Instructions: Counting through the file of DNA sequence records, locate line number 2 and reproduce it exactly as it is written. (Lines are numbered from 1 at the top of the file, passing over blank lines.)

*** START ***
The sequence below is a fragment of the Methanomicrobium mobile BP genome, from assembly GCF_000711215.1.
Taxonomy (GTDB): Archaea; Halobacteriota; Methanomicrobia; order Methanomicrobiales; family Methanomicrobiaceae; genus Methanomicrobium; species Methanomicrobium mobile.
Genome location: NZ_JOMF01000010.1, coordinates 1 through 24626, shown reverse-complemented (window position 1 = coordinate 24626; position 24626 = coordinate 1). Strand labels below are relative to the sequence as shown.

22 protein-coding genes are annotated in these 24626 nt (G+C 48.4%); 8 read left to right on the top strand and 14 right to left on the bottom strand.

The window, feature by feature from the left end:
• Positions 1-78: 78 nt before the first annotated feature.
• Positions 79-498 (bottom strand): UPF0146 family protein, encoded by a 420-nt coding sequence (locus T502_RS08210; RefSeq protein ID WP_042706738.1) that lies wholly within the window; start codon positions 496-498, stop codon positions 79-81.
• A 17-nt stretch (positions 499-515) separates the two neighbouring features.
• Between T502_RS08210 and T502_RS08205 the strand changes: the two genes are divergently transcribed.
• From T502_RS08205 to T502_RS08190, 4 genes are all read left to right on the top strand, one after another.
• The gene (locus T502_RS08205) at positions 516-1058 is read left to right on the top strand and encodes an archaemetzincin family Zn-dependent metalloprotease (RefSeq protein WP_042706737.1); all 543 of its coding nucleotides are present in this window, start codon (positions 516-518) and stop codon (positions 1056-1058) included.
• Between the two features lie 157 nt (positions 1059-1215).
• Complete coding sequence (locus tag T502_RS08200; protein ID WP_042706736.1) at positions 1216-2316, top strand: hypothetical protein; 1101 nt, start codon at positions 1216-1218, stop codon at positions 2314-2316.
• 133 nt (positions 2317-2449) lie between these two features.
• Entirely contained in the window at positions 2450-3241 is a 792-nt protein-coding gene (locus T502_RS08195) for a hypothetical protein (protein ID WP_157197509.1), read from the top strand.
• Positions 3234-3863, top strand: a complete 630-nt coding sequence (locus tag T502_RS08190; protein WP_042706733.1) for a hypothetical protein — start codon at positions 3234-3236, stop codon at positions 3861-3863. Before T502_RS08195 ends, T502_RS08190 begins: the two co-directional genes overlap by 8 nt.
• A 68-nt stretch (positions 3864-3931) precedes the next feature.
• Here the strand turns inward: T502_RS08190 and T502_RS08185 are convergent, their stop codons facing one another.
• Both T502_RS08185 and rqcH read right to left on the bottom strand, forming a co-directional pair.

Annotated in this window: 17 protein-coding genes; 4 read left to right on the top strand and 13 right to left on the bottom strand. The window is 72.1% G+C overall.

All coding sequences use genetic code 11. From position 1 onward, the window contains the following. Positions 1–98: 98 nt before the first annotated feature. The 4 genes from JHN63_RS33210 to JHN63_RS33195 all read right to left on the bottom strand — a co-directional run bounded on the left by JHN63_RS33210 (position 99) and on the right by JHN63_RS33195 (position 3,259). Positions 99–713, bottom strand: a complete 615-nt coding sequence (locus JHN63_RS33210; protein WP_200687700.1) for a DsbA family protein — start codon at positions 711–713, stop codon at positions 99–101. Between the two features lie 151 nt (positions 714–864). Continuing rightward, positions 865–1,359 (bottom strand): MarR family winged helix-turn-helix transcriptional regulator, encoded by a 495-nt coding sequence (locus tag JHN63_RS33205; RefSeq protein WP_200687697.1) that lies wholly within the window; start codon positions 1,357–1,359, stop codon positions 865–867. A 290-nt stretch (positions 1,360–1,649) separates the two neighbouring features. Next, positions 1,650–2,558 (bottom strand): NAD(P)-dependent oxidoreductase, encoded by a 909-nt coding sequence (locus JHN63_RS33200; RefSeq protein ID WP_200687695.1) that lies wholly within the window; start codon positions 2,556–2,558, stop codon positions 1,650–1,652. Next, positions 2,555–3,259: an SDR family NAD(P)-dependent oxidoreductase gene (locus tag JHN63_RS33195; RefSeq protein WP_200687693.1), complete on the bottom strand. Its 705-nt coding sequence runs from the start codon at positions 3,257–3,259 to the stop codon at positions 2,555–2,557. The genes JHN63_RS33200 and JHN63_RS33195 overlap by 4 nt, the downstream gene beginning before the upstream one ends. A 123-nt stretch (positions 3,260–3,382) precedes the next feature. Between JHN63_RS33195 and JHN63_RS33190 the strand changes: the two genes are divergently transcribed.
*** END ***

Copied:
Taxonomy (GTDB): Archaea; Halobacteriota; Methanomicrobia; order Methanomicrobiales; family Methanomicrobiaceae; genus Methanomicrobium; species Methanomicrobium mobile.